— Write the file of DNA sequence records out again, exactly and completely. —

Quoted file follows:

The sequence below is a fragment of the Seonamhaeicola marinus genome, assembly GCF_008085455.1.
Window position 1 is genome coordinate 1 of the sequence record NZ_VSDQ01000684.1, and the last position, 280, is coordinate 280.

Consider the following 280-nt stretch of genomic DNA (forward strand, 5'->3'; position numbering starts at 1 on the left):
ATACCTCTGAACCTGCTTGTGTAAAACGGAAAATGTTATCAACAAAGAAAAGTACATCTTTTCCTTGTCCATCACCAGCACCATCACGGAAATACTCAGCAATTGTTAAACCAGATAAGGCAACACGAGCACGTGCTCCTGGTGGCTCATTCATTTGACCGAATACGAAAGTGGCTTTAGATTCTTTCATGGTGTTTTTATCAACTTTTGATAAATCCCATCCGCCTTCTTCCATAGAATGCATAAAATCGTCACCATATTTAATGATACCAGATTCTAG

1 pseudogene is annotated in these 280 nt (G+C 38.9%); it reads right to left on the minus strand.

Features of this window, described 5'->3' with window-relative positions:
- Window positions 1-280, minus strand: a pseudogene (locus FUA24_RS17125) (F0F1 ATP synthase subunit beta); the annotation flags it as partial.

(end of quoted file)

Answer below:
The sequence below is a fragment of the Seonamhaeicola marinus genome, assembly GCF_008085455.1.
Window position 1 is genome coordinate 1 of the sequence record NZ_VSDQ01000684.1, and the last position, 280, is coordinate 280.

Consider the following 280-nt stretch of genomic DNA (forward strand, 5'->3'; position numbering starts at 1 on the left):
ATACCTCTGAACCTGCTTGTGTAAAACGGAAAATGTTATCAACAAAGAAAAGTACATCTTTTCCTTGTCCATCACCAGCACCATCACGGAAATACTCAGCAATTGTTAAACCAGATAAGGCAACACGAGCACGTGCTCCTGGTGGCTCATTCATTTGACCGAATACGAAAGTGGCTTTAGATTCTTTCATGGTGTTTTTATCAACTTTTGATAAATCCCATCCGCCTTCTTCCATAGAATGCATAAAATCGTCACCATATTTAATGATACCAGATTCTAG

1 pseudogene is annotated in these 280 nt (G+C 38.9%); it reads right to left on the minus strand.

Features of this window, described 5'->3' with window-relative positions:
- Window positions 1-280, minus strand: a pseudogene (locus FUA24_RS17125) (F0F1 ATP synthase subunit beta); the annotation flags it as partial.